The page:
Football teams are often better (or worse) than their previous game, but the chances of a team being significantly better (or worse) than they've shown over their last six games is considerably less likely. At some point, to coin a cliché, "you are what you are." However, six games into the regular season can serve as a useful midpoint evaluator for fans, a baseline from which your team either improves or tanks (or remains about the same). UCLA has now arrived at that point.
In addition to wins and losses, we need to consider quality of performance with respect to the strength of the opposition. We know Rice, Houston and Colorado were exactly who we thought they were, which is to say stiffs, while the "impressive" Nebraska win must be lowered a notch or two since the Huskers got badly shucked at Ohio State last Saturday. In that game two Buckeye running backs combined for a whopping 326 yards rushing and, presumably, a cloud of dust. (Wherever he is now, Woody Hayes must be air-punching and dancing up a storm.) Oregon State, rated #10 in the A.P. poll, seems to have replaced UCLA as this season's surprise program. 43-17 has - only temporarily we hope - relegated the Bruins back to the mosh-pit. Over the remainder of the season, we're going to find answers to a lot of important questions.
I watched the Cal game at a dive bar in Reseda… and got into it, hot and heavy, with this bizarre acquaintance of mine (and we were not drinking). He's the sort of un-self-conscious soul who can't help narrating games out loud as they unfold before his uncomprehending gaze… which is to say he's a world-class bore who never shuts up. It was bad enough, what with the sounds of two competing TVs along with crap music blaring from a Jukebox, but to have to listen to his unrelenting, mindless barking finally became too much. (Once he even rose off his stool and took several menacing steps toward the big screen TV as though to punch its lights out.) So… after getting a few things off my chest, I split late in the third quarter, thus saving myself more aggravation by missing the butt end of this truly wretched game.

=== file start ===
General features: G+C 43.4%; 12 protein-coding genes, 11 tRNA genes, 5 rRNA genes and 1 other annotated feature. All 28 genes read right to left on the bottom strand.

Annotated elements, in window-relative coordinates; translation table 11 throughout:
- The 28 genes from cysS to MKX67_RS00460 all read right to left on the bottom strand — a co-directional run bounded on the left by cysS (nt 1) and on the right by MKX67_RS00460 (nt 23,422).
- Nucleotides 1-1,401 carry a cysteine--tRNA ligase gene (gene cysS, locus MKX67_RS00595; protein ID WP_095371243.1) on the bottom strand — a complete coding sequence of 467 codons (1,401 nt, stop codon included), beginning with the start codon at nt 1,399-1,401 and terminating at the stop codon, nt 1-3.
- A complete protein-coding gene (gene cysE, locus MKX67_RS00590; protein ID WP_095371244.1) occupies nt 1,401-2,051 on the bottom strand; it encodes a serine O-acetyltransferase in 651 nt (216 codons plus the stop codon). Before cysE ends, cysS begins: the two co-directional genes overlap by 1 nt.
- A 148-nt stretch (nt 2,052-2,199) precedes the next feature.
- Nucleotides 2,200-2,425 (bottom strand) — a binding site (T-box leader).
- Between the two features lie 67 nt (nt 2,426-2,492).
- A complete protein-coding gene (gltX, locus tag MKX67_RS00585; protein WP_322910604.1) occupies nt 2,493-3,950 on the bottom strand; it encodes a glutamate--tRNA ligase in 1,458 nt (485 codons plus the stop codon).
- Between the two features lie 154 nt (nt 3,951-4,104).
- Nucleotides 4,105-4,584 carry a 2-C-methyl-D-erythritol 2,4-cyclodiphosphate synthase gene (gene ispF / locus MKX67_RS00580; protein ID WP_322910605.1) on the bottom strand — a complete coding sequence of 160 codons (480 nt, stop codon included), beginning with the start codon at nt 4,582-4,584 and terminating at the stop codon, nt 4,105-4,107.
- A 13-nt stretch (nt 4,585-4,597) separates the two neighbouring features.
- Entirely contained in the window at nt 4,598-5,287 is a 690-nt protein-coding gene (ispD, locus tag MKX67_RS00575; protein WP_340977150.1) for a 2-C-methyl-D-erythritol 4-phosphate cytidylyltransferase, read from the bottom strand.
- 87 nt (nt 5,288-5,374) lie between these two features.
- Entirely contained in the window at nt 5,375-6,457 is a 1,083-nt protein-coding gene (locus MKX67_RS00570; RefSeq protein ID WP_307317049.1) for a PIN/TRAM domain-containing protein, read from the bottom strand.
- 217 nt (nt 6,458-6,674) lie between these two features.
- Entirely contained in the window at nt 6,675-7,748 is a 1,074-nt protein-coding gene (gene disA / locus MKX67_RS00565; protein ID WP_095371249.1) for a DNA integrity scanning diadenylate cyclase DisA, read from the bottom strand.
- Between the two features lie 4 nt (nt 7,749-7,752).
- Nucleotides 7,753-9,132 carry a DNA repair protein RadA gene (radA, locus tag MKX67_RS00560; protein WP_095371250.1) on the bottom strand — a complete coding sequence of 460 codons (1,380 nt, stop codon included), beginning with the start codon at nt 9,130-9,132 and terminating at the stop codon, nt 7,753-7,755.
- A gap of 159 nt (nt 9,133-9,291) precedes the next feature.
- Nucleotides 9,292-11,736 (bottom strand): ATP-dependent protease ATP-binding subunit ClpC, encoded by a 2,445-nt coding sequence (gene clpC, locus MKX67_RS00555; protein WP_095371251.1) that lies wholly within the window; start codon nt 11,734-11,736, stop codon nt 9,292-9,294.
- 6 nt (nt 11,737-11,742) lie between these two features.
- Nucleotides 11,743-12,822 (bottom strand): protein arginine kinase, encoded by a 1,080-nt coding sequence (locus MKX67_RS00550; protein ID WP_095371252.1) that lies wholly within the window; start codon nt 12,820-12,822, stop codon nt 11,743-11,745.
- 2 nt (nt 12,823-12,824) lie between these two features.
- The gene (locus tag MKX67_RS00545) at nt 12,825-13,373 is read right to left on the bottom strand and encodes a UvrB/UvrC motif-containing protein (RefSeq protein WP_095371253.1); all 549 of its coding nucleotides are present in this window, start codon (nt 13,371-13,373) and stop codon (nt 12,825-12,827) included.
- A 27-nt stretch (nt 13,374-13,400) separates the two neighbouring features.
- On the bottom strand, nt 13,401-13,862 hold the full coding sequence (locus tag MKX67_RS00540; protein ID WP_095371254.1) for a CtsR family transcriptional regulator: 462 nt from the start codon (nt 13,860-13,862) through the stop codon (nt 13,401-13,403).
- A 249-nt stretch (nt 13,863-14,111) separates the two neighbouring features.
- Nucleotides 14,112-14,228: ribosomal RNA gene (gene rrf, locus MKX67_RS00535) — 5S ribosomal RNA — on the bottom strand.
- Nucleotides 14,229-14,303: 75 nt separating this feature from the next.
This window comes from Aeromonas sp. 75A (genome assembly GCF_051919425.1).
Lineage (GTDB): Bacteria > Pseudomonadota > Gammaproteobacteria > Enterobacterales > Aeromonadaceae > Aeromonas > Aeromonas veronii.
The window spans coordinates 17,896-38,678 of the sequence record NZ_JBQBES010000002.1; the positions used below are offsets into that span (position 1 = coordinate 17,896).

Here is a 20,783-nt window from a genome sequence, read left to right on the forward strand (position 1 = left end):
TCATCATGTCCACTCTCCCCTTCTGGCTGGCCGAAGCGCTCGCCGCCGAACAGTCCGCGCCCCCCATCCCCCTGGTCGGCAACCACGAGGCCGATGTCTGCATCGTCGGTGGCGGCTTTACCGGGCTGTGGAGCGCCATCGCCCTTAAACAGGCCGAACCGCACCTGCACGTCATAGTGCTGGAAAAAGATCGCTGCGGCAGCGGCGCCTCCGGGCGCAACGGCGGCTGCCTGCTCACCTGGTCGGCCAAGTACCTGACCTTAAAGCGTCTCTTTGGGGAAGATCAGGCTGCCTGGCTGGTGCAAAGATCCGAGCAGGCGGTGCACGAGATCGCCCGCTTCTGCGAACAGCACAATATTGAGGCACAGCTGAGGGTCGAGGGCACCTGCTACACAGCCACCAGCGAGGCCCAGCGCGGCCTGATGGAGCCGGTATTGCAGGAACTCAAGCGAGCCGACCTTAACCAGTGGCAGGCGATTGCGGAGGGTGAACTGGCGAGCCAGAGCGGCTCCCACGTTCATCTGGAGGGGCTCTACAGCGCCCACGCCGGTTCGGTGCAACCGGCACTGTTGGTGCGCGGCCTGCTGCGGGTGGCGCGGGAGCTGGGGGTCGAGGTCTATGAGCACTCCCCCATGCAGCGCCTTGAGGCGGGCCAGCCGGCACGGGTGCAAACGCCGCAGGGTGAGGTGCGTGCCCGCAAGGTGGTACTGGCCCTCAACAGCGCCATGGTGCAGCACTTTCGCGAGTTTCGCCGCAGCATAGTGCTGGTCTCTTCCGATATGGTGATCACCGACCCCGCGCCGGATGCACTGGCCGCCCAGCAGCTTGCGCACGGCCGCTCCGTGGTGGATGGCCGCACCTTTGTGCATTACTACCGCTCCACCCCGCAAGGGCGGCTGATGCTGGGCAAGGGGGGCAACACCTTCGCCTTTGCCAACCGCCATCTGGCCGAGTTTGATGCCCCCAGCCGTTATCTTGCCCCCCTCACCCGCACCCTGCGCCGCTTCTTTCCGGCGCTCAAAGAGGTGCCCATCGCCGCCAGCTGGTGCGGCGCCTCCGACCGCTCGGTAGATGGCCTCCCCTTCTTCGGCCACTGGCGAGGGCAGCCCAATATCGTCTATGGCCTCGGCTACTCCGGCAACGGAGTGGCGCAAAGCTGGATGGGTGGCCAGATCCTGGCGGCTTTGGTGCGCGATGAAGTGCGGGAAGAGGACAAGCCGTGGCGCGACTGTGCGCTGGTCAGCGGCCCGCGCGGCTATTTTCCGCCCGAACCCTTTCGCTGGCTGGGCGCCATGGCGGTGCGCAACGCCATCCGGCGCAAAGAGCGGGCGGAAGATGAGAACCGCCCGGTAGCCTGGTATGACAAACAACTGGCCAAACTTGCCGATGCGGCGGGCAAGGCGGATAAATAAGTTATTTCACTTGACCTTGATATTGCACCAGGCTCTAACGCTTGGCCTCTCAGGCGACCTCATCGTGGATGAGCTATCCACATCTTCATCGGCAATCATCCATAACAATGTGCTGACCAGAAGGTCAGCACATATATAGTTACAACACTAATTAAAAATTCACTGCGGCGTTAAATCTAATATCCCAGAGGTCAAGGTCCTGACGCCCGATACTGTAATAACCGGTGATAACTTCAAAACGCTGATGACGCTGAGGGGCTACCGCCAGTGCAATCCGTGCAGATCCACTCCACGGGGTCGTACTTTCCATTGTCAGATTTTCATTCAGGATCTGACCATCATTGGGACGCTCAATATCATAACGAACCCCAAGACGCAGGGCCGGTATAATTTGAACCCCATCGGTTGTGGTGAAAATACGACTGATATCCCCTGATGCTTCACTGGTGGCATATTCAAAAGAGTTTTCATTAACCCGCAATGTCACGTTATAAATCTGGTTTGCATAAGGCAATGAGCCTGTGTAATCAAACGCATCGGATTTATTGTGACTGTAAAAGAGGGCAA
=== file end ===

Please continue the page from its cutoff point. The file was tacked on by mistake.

Is there any doubt the Bruins have very serious problems in the secondary, and that these problems are at least as crippling as those in the offensive line? Who in the secondary, other than Andrew Abbott, is a known, quality defensive back? Even for talented, experienced DBs, this job is hard enough, but Aaron Hester and Sheldon Price have been pretty much brutalized for going on four seasons. Zone, man-to-man, or some combination of both… pick your poison then cover your eyes. And Tevin McDonald hasn't helped matters much. Together, they made Zach Maynard and the talented Keenan Allen look like Joe Montana and Jerry Rice, with Richard Rogers - the football player not the composer - playing the Dwight Clark role. It was harder to watch than the Oregon State air assault.
We here, we band of BROs, have become connoisseurs of bad DB play. From the hard luck Danny Graham call, to Teddy Lawrence, Dion Lambert, "Gentle Ben" Emanuel, Joe Hunter, Ryan Roques, Joey Strycula, Jason Zdenek, on and on it goes with apparently no relief in sight. Where have you gone Ron Carver, Kenny Easley, Don Rogers, Eric Turner… our Nation turns its lonely eyes to you.